"Yeah. "

  "Good. Do you?"

  "I don't think so. "

  Flair nodded and picked up a sheet of paper. "How about a man currently being incarcerated in Rahway on charges of sexual battery named, and please pay attention, Ms. Johnson - Jim Broodway?"

  Chamique's eyes grew wide. "You mean James?"

  "I mean, Jim or James, if you want the formal name Broodway who used to reside at 1189 Central Avenue in the city of Newark, New Jersey. Do you know him?"

  "Yeah. " Her voice was soft. "I used to know him. "

  "Did you know that he is now in prison?"

  She shrugged. "I know a lot of guys who are now in prison. "

  Tm certain you do"-for the first time, there was bite in Flairs voice-"but that wasn't my question. I asked you if you knew that Jim Broodway was in prison. "

  "He's not Jim. He's James-"

  "I will ask one more time, Miss Johnson, and then I will ask the court to demand an answer-" I was up. "Objection. He's badgering the witness. " "Overruled. Answer the question. "

  "I heard something about it," Chamique said, and her tone was meek. Flair did the dramatic sigh. "Yes or no, Miss Johnson, did you know that Jim Broodway is currently serving time in a state penitentiary?"

  Yes.

  "There. Was that so hard?"

  Me again. "Your Honor. . . "

  "No need for the dramatics, Mr. Hickory. Get on with it. "

  Flair Hickory walked back to his chair. "Have you ever had sex with Jim Broodway?"

  "His name is James!" Chamique said again.

  "Let's call him 'Mr. Broodway' for the sake of this discussion, shall we? Have you ever had sex with Mr. Broodway?"

  I couldn't just let this go. "Objection. Her sex life is irrelevant to this case. The law is clear here. "

  Judge Pierce looked at Flair. "Mr. Hickory?"

  "I am not trying to besmirch Miss Johnson's reputation or imply that she was a woman of loose morals," Flair said. "Opposing counsel already explained very clearly that Miss Johnson has worked as a prostitute and has engaged in a variety of sexual activities with a wide variety of men. "

  When will I learn to keep my mouth shut?

  "The point I am trying to raise is a different one and will not at all embarrass the defendant. She has admitted having sex with men. The fact that Mr. Broodway might be one of them is hardly stapling a scarlet letter to her chest. "

  "Its prejudicial," I countered.

  Flair looked at me as if I'd just dropped out of the backside of a horse. "I just explained to you why it is very much not. But the truth is, Chamique Johnson has accused two youths of a very serious crime. She has testified that a man named Jim raped her. What I am asking, plain and simple, is this: Did she ever have sex with Mr. Jim Broodway or James, if she prefers-who is currently serving time in a state penitentiary for sexual battery?"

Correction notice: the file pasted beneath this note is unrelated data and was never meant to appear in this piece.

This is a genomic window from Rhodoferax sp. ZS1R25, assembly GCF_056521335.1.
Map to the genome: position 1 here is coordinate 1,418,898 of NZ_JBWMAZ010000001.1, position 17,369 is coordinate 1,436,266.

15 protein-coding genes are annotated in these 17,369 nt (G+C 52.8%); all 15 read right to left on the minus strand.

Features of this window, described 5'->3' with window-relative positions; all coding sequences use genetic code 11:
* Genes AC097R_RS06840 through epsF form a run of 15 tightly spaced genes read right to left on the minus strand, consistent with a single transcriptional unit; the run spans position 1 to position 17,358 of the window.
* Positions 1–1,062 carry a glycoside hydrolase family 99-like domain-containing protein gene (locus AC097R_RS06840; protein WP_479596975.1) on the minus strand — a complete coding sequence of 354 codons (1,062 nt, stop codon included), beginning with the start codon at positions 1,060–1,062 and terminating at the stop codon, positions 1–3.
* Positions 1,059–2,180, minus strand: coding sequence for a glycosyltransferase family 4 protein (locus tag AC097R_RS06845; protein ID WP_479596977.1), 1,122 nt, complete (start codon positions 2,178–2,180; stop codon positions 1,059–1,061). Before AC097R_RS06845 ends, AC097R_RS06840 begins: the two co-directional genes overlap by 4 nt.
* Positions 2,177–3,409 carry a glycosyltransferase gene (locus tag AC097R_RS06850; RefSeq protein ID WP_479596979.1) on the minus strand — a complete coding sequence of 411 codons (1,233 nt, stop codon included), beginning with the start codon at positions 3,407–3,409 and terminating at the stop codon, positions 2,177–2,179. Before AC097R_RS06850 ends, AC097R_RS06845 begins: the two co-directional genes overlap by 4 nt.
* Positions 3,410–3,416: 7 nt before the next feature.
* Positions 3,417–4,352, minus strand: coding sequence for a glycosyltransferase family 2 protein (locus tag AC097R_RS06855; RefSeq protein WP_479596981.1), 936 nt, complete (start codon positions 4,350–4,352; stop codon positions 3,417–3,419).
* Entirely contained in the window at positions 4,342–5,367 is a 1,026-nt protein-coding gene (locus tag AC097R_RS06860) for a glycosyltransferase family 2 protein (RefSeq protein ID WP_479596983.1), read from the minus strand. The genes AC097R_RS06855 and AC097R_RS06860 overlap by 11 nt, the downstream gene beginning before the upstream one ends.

I saw now where this was going. And it wasn't good.

  "I'll allow it," the judge said.

  I sat back down.

  "Miss Johnson, have you ever had sexual relations with Mr. Broodway?" A tear rolled down her cheek. "Yeah. " "More than once?" "Yeah. "

  It looked like Flair was going to try to be more specific, but he knew better than to pile on. He changed directions a little. "Were you ever drunk or high while having sex with Mr. Broodway?"

  "Might have been. "

  Yes or no?

  His voice was soft but firm. There was a hint of outrage now too.

  "Yes. "

  She was crying harder now.

  I stood. "Quick recess, Your Honor. "

  Flair dropped the hammer before the judge could reply. "Was there ever another man involved in your sexual encounters with Jim Broodway?"

  The courtroom exploded.

  "Your Honor!" I shouted.

  "Order!" The judge used the gavel. "Order!"

  The room quieted quickly. Judge Pierce looked down at me. "I know how hard this is to listen to, but I'm going to allow this question. " He turned to Chamique. "Please answer. "

  The court stenographer read the question again. Chamique sat there and let the tears spill down her face. When the stenographer finished, Chamique said, "No. "

  "Mr. Broodway will testify that-" "He let some friend of his watch!" Chamique cried out. "That's all. I never let him touch me! You hear me? Not ever!" The room was silent. I tried to keep my head up, tried not to close my eyes.

  "So," Flair Hickory said, "you had sex with a man named Jim "

  "James! His name is James!"

  "-and another man was in the room and yet you don't know how you came up with the names Jim and Cal?"

  "I don't know no Cal. And his name is James. "

  Flair Hickory moved closer to her. His face showed concern now, as if he were reaching out to her. "Are you sure you didn't imagine this, Miss Johnson?"

  His voice sounded like one of those TV help doctors.

  She wiped her face. "Yeah, Mr. Hickory. I'm sure. Damned sure. "

  But Flair did not back down.

  "I don't necessarily say you're lying," he went on, and I bit back my objection, "but isn't there a chance that maybe you had too much punch-not your fault, of course, you thought it was nonalcoholic- and then you engaged in a consensual act and just flashed back to some other time period? Wouldn't that explain your insisting that the two men who raped you were named Jim and Cal?"

  I was up on my feet to say that was two questions, but Flair again knew what he was doing. "Withdrawn," Flair Hickory said, as if this whole thing was just the saddest thing for all parties involved. "I have no further questions. "